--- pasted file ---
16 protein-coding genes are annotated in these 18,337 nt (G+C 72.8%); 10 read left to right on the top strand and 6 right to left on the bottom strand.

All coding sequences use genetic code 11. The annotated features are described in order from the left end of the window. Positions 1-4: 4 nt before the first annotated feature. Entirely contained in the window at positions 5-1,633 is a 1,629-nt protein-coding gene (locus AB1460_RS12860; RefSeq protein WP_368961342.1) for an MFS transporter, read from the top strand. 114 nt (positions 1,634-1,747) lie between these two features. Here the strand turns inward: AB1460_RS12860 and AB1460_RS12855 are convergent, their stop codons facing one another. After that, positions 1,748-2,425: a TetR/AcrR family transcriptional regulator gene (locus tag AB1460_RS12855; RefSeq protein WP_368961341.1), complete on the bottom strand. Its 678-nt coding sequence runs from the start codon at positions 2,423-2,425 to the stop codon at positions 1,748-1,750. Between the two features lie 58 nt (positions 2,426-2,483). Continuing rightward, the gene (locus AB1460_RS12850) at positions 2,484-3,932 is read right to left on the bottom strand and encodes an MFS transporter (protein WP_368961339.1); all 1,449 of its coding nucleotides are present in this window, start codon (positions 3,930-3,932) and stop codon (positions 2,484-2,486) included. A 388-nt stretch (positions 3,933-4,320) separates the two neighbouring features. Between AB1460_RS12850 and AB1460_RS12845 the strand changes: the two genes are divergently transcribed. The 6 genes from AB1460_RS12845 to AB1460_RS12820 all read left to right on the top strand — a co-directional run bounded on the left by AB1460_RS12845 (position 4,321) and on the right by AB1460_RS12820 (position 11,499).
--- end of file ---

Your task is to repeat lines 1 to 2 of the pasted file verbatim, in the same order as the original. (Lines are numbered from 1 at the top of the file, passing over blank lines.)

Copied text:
16 protein-coding genes are annotated in these 18,337 nt (G+C 72.8%); 10 read left to right on the top strand and 6 right to left on the bottom strand.

All coding sequences use genetic code 11. The annotated features are described in order from the left end of the window. Positions 1-4: 4 nt before the first annotated feature. Entirely contained in the window at positions 5-1,633 is a 1,629-nt protein-coding gene (locus AB1460_RS12860; RefSeq protein WP_368961342.1) for an MFS transporter, read from the top strand. 114 nt (positions 1,634-1,747) lie between these two features. Here the strand turns inward: AB1460_RS12860 and AB1460_RS12855 are convergent, their stop codons facing one another. After that, positions 1,748-2,425: a TetR/AcrR family transcriptional regulator gene (locus tag AB1460_RS12855; RefSeq protein WP_368961341.1), complete on the bottom strand. Its 678-nt coding sequence runs from the start codon at positions 2,423-2,425 to the stop codon at positions 1,748-1,750. Between the two features lie 58 nt (positions 2,426-2,483). Continuing rightward, the gene (locus AB1460_RS12850) at positions 2,484-3,932 is read right to left on the bottom strand and encodes an MFS transporter (protein WP_368961339.1); all 1,449 of its coding nucleotides are present in this window, start codon (positions 3,930-3,932) and stop codon (positions 2,484-2,486) included. A 388-nt stretch (positions 3,933-4,320) separates the two neighbouring features. Between AB1460_RS12850 and AB1460_RS12845 the strand changes: the two genes are divergently transcribed. The 6 genes from AB1460_RS12845 to AB1460_RS12820 all read left to right on the top strand — a co-directional run bounded on the left by AB1460_RS12845 (position 4,321) and on the right by AB1460_RS12820 (position 11,499).